June 22, 2018
Institute for Contemporary Art at VCU unveils fall 2018 exhibitions
Projects by Rashid Johnson, Abbas Akhavan, David Hartt, Jonathas de Andrade, Julianne Swartz and Pascale Marthine Tayou will open Oct. 17.
Share this story
This fall, the Institute for Contemporary Art at Virginia Commonwealth University will present two exhibitions featuring leading international contemporary artists, including two new site-specific commissions.
Opening simultaneously on Oct. 17, “Provocations: Rashid Johnson” and “Hedges, Edges, Dirt” explore socially and culturally specific issues in nuanced, conceptual and poetic ways. Through these, the ICA will continue presenting exhibitions that engage audiences with dynamic programming on themes of social relevance and local resonance.
“Building from our inaugural exhibition, ‘Declaration,’ we have continued to ask what the ICA can contribute to our place and time,” said Stephanie Smith, ICA chief curator. “These new projects by an extraordinary group of artists will activate the Markel Center in fresh and beautiful ways and catalyze conversations that reach beyond our walls.”
To launch the ICA’s commission series “Provocations,” artist Rashid Johnson will create a large-scale work that responds to the light-filled expanse of the ICA’s top-floor exhibition space, the True Farr Luck Gallery. Johnson is known for conceptual multimedia work that re-envisions African-American intellectual and cultural history. His site-specific installation will center on a pyramid-like tower. Continuing motifs from recent projects, Johnson will fill a custom-built steel structure with a selection of plants, artifacts, shea-butter sculptures, books, textiles and video. The work will encourage exploration and contemplation — visitors will be able to walk through the piece, immersing themselves in details or lingering within seating areas designed as part of the work. Zones within the sculpture will feature a regular series of intimate, live performances in which musicians, poets and others will respond to Johnson’s work.
The “Provocations” series takes its name from Steven Holl’s design intention for the ICA’s top-floor gallery space, which he calls “a provocation for artists to engage.” The Luck Gallery features a sculptural ceiling, cathedral-like acoustics and ample natural light that filters through opaque glass. Curated by Smith, “Provocations: Rashid Johnson” will be on view through July 7, 2019.
“Hedges, Edges, Dirt” presents new and recent work by Abbas Akhavan, Jonathas de Andrade, David Hartt, Julianne Swartz and Pascale Marthine Tayou. Each artist will show a single project or body of work that explores how we relate to our surroundings, and to each other, when rooted in place or in transition. Through a range of aesthetic approaches and global perspectives, these artists pose pointed questions, including: What does it mean to perceive ourselves and others as native or non-native, as welcome guests or invasive species? How do we navigate tangible and intangible boundaries? How do expressions of power, dominance and vulnerability permeate our experience of place, self and others?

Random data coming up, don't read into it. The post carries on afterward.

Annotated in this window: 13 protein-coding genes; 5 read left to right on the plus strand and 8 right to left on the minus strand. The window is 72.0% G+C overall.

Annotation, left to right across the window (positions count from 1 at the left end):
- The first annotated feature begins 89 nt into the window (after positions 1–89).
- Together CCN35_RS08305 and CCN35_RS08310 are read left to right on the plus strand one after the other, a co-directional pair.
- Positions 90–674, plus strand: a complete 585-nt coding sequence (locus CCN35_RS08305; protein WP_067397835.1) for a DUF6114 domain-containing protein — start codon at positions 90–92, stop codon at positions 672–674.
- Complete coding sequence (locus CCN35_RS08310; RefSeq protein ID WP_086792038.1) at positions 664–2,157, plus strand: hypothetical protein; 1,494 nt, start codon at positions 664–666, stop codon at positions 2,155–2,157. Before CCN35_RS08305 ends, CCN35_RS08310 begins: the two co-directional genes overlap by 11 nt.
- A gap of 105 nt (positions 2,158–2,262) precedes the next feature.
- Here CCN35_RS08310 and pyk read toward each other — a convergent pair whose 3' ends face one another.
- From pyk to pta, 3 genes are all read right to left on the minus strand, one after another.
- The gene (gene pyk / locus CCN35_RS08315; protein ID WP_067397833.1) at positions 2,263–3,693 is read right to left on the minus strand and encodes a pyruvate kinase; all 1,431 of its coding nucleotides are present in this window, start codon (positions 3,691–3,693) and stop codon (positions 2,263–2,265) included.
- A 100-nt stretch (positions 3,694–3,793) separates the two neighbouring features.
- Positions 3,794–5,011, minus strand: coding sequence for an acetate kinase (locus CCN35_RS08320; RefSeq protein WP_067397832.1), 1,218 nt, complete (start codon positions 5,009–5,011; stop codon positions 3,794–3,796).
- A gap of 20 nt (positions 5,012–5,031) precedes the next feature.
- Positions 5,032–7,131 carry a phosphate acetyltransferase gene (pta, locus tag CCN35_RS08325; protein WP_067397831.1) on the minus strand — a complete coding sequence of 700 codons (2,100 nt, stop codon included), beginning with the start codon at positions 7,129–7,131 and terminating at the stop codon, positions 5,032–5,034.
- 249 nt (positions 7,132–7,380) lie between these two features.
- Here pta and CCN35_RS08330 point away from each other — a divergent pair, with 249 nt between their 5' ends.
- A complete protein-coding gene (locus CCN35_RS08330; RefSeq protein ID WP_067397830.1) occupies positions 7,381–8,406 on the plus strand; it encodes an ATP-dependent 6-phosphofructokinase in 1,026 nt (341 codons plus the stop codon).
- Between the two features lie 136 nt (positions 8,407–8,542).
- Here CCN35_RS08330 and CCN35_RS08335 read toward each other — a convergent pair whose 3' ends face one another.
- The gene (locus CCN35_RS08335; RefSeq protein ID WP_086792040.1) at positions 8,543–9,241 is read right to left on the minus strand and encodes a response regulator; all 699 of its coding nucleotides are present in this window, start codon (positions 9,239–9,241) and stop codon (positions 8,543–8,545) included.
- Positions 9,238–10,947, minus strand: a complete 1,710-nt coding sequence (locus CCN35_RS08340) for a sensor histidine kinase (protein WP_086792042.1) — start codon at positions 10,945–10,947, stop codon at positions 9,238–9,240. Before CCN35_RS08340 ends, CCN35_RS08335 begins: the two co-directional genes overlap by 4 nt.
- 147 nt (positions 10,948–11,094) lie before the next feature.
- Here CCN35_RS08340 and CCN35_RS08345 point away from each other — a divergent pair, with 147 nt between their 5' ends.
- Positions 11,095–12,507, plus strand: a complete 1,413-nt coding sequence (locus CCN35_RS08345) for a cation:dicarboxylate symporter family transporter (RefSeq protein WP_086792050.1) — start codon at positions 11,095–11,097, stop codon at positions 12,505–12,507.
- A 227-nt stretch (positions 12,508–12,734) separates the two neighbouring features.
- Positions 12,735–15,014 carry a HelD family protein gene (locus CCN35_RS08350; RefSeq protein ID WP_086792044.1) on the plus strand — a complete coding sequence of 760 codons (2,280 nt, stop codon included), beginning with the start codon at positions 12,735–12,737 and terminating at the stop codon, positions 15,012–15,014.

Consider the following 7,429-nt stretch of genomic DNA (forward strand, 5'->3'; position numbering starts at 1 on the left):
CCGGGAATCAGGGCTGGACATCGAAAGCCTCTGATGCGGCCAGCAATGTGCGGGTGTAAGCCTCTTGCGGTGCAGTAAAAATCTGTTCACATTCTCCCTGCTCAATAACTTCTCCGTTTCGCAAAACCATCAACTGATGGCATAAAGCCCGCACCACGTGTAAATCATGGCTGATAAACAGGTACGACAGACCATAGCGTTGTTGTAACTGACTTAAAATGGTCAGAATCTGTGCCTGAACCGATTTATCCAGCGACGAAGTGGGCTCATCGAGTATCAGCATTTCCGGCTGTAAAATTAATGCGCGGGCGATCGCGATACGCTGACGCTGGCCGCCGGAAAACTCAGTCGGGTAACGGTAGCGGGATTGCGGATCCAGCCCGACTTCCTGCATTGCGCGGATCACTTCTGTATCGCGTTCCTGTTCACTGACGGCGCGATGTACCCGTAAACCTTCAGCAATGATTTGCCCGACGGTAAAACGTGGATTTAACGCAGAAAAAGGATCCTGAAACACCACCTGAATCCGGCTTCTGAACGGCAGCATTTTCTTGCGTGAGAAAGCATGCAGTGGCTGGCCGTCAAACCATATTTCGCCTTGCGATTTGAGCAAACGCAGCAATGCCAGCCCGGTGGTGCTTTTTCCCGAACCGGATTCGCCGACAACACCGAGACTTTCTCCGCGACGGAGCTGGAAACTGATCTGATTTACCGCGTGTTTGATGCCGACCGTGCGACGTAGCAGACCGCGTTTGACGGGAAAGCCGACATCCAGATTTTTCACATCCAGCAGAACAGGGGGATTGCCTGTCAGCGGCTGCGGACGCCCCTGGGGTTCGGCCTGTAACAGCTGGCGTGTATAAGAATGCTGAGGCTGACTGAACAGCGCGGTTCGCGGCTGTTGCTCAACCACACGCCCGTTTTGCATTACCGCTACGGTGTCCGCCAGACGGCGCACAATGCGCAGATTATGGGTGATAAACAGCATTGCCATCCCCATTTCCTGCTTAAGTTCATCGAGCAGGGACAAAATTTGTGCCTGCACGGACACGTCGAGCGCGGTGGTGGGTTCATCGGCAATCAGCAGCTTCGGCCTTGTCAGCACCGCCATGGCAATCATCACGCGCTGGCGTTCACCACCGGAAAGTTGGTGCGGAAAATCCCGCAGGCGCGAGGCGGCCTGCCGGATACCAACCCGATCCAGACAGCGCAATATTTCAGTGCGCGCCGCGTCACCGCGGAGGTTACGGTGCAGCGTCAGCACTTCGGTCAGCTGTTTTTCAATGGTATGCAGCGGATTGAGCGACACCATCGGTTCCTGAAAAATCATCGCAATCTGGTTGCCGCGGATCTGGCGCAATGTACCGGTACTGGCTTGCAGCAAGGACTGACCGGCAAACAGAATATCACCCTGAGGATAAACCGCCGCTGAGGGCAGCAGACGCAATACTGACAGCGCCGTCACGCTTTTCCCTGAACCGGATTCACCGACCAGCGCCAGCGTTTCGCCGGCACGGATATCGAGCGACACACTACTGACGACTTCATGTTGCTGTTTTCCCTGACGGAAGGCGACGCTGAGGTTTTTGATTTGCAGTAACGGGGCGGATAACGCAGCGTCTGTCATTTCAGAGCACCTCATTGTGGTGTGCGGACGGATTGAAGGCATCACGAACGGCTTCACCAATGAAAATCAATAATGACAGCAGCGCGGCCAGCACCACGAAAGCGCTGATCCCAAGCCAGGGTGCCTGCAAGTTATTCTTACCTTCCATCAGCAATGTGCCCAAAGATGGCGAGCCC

This international group of artists deploy play, beauty and poetry to complicate and reimagine relationships among nature and culture, bodies and spaces.
Featured works will include:
- Conceptual multimedia installations by Abbas Akhavan, who was born in Iran and lives in Toronto, Canada.
- An emotive video titled “O peixe” and related photographs by Jonathas de Andrade, a Brazilian who divides his time between Brazil and New York.
- David Hartt’s video “The Last Poet” and related works including sculpture, photographs and a new, ICA-commissioned tapestry. Hartt, who was born in Canada, lives in Philadelphia.
- Julianne Swartz’s sonic installation “Sine Body.” Swartz, who was born in Arizona, lives in New York.
- Sculpture by Pascale Marthine Tayou — a Cameroon native who now lives in Brussels, Belgium — including a new site-specific work from his series “Plastic Tree.”
“The projects in ‘Hedges, Edges, Dirt’ use beauty and artifice to critically engage with spatial and ideological boundaries between culture and nature,” said Amber Esseiva, assistant curator. “At the ICA, sharing a variety of aesthetic approaches allows us to reimagine the ways in which we engage with our immediate surroundings as well as faraway places.”
“Hedges, Edges, Dirt” will be installed in the first-floor Royall Forum, Beverly W. Reynolds Gallery and second-floor galleries. Co-curated by Esseiva and Smith, the exhibition will be on view through Jan. 6.
The ICA will host exhibition-related programs throughout the fall, including film screenings as part of the new ICA Cinema Series, artist-led performances, interdisciplinary discussions and research opportunities for students, faculty members and the community at large.
Subscribe to VCU News
Subscribe to VCU News at newsletter.vcu.edu and receive a selection of stories, videos, photos, news clips and event listings in your inbox.